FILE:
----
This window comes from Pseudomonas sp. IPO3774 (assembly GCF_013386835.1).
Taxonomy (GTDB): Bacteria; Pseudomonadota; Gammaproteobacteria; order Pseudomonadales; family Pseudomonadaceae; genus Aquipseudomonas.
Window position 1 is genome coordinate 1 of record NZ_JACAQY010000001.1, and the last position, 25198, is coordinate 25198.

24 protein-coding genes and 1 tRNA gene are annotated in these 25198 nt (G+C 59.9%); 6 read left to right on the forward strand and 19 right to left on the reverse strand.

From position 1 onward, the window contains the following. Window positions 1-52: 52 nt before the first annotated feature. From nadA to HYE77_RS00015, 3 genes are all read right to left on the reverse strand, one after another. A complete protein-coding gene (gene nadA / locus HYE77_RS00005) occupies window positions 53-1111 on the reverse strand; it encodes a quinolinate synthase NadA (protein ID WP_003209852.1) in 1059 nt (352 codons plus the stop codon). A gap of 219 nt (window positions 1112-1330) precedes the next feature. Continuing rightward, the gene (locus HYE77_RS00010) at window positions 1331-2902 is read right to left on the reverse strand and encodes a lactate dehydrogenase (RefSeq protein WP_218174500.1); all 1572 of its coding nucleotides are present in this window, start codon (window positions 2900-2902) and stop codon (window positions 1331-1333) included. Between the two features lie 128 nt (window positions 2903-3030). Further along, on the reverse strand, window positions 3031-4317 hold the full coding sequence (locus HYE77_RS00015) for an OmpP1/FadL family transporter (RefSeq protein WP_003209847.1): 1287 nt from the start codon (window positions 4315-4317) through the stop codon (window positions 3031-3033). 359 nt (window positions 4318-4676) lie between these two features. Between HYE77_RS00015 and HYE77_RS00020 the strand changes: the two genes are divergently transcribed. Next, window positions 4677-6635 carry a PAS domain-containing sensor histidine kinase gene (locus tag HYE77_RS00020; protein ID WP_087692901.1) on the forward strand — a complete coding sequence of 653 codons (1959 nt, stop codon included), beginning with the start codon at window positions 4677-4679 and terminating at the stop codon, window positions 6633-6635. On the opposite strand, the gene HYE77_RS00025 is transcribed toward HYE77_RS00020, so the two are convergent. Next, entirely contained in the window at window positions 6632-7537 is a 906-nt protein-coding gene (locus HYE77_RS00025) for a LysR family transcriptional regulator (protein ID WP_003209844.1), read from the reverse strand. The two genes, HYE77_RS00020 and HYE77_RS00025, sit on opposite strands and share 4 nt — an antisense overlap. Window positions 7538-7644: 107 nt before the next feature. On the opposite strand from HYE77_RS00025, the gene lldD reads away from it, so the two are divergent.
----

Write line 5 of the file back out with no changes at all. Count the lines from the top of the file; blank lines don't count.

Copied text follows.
From position 1 onward, the window contains the following. Window positions 1-52: 52 nt before the first annotated feature. From nadA to HYE77_RS00015, 3 genes are all read right to left on the reverse strand, one after another. A complete protein-coding gene (gene nadA / locus HYE77_RS00005) occupies window positions 53-1111 on the reverse strand; it encodes a quinolinate synthase NadA (protein ID WP_003209852.1) in 1059 nt (352 codons plus the stop codon). A gap of 219 nt (window positions 1112-1330) precedes the next feature. Continuing rightward, the gene (locus HYE77_RS00010) at window positions 1331-2902 is read right to left on the reverse strand and encodes a lactate dehydrogenase (RefSeq protein WP_218174500.1); all 1572 of its coding nucleotides are present in this window, start codon (window positions 2900-2902) and stop codon (window positions 1331-1333) included. Between the two features lie 128 nt (window positions 2903-3030). Further along, on the reverse strand, window positions 3031-4317 hold the full coding sequence (locus HYE77_RS00015) for an OmpP1/FadL family transporter (RefSeq protein WP_003209847.1): 1287 nt from the start codon (window positions 4315-4317) through the stop codon (window positions 3031-3033). 359 nt (window positions 4318-4676) lie between these two features. Between HYE77_RS00015 and HYE77_RS00020 the strand changes: the two genes are divergently transcribed. Next, window positions 4677-6635 carry a PAS domain-containing sensor histidine kinase gene (locus tag HYE77_RS00020; protein ID WP_087692901.1) on the forward strand — a complete coding sequence of 653 codons (1959 nt, stop codon included), beginning with the start codon at window positions 4677-4679 and terminating at the stop codon, window positions 6633-6635. On the opposite strand, the gene HYE77_RS00025 is transcribed toward HYE77_RS00020, so the two are convergent. Next, entirely contained in the window at window positions 6632-7537 is a 906-nt protein-coding gene (locus HYE77_RS00025) for a LysR family transcriptional regulator (protein ID WP_003209844.1), read from the reverse strand. The two genes, HYE77_RS00020 and HYE77_RS00025, sit on opposite strands and share 4 nt — an antisense overlap. Window positions 7538-7644: 107 nt before the next feature. On the opposite strand from HYE77_RS00025, the gene lldD reads away from it, so the two are divergent.